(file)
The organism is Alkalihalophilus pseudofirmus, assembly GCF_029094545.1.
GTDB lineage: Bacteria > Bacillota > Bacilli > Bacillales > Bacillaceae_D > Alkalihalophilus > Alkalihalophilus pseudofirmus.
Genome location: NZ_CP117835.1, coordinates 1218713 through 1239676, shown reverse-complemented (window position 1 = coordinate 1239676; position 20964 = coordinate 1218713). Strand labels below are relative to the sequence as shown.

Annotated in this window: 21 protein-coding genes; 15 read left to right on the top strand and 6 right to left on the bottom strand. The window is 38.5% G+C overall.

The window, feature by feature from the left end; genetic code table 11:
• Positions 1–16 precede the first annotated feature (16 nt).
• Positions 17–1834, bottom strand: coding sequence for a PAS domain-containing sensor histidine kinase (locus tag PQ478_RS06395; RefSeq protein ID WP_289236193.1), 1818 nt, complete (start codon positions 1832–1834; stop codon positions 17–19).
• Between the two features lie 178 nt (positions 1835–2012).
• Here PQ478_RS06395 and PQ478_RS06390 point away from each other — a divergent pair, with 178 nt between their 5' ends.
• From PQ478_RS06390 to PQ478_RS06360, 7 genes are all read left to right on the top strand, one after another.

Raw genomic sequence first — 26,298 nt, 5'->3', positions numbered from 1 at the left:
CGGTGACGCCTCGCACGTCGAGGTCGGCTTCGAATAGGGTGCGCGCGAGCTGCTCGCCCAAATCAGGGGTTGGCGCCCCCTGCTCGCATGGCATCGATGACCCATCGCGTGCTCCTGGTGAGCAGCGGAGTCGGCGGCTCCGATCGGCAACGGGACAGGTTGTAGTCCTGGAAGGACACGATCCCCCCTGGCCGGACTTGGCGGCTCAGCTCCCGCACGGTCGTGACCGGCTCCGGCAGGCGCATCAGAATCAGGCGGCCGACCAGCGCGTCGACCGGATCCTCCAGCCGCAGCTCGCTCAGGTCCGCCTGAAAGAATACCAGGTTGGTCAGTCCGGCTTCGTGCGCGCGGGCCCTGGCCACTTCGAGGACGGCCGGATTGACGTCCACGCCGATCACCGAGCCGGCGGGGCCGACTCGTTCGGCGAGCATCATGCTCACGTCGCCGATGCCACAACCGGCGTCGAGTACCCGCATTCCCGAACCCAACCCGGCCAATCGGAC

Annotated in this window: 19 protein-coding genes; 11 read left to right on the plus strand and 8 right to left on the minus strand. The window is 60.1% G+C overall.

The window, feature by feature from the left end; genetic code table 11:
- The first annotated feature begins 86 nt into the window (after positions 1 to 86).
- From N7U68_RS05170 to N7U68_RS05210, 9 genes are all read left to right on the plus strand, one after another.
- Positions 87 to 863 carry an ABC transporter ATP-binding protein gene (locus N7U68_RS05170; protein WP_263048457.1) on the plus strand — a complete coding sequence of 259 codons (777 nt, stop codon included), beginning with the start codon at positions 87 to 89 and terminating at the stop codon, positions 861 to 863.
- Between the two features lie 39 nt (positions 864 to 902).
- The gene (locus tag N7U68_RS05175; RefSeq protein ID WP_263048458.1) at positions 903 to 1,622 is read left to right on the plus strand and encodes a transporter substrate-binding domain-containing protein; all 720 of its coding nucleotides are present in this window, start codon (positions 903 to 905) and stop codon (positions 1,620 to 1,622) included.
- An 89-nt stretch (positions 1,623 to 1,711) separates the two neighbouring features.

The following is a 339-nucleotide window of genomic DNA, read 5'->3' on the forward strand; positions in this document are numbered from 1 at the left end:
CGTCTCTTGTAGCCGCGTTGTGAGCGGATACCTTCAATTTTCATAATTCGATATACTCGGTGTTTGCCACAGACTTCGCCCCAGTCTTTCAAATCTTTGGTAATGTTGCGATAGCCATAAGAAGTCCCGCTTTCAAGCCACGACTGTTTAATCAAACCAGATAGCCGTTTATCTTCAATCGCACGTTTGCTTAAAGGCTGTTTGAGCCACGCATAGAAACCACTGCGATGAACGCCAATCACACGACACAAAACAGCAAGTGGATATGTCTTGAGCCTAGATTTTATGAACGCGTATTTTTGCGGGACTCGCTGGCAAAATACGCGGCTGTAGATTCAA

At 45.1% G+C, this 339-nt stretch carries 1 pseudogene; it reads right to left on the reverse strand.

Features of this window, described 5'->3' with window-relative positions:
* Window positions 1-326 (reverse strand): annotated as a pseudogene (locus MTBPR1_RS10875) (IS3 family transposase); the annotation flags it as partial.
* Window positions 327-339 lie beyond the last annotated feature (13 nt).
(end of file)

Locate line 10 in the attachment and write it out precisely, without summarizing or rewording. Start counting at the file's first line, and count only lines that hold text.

• From PQ478_RS06390 to PQ478_RS06360, 7 genes are all read left to right on the top strand, one after another.